Editor's note: This contribution by the late journalist I.F. Stone first appeared in our January 1975 magazine.
It's not good news for Scott Walker that Wisconsin Republicans plan to debate a proposal on secession at their state party convention in early May.
The Wisconsin Governor, who is widely seen as a 2016 Republican Presidential hopeful, told reporters on Friday that, for the record, he does not favor Wisconsin seceding from the United States.
"I don't think that one aligns with where most Republican officials are in the state of Wisconsin — certainly not with me," Walker said.
It's not the kind of statement the Governor wants to make as he kicks off his reelection bid on Tuesday. But Republican politics in Wisconsin are a weird petri dish of rightwing ideology and out-of-state corporate interests. Occasionally, some strange smelling byproducts emerge.
Consider the recent concurrent attacks on several long-serving, center-right politicians who were formerly pillars of the state Republican Party.
Another resolution adopted by the same committee that wants to debate whether Wisconsin should secede castigates veteran Republican committee chairman Luther Olsen for failing to drink the tea party's anti-Common Core concoction.
Longtime Congressman Tom Petri just announced his retirement after 35 years, following a tea party primary challenge against him.
On the same day, Mike Ellis, the state senate president stepped down after he was caught on video insulting Scott Walker and apparently planning to create a super-PAC to illegally coordinate negative ads against his opponent (the same type of activity that is reportedly the impetus for a secret probe of Walker's own campaign).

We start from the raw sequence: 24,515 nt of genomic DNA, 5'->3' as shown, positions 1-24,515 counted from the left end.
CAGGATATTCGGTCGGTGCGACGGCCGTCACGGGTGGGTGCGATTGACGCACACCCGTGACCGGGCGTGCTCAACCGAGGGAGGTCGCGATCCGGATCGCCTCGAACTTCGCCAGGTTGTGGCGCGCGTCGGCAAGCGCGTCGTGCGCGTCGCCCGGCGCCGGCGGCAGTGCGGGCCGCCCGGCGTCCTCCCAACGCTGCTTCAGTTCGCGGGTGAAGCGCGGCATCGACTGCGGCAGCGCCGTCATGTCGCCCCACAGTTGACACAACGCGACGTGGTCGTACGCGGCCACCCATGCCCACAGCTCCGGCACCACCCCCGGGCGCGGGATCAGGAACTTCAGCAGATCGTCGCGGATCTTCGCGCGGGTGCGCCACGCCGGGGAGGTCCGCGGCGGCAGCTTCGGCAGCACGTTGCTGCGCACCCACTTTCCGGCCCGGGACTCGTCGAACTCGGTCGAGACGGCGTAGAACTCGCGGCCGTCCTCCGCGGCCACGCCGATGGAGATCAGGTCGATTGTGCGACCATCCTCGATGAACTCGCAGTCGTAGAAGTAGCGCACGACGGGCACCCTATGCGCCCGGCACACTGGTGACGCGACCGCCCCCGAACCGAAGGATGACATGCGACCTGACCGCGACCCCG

The undercover filmmakers who cornered Ellis and secretly taped him at his favorite bar have used similar tactics against ACORN and Planned Parenthood.
All of this cannibalistic activity on the right in Wisconsin shows how far the state has drifted from the affable days of Republican governor Tommy Thompson's long rule.
Politicians like Thompson, who supported a statewide Medicaid expansion to help cover the working poor and their kids, or Luther Olsen and Mike Ellis, who openly criticized the voucherization of the state's public schools, are not tolerated any more.
The Republican Party of today must toe the line for a coalition of out-of-state corporate lobbyists and increasingly powerful rightwing ideological interests, supported by the Koch Brothers' Americans for Prosperity, which, for the first time this year, threw its weight around far, far down the ballot, in a school board race in Kenosha and a tiny county board election in far northern Iron County.
In the Wisconsin Republican Party of today, there is no room for moderation, or independent thought.
That should give voters pause, not just in Wisconsin, but in other states that are targets for the same coordinated rightwing attack.
All that's left of the Republicans in Wisconsin are the wing-nuts and John Birch Society members who see health care and public education as a socialist conspiracy, and the corporate interests that are determined to push their own agenda in the state.
Walker helped open the door to this far right takeover. But it could also hurt his own long-term political ambitions.
In that embarrassing video footage, Mike Ellis observes, "Walker is working for Walker."
That is likely true. But the people he hooked up with to further his own career may end up burning him along with the rest of the state.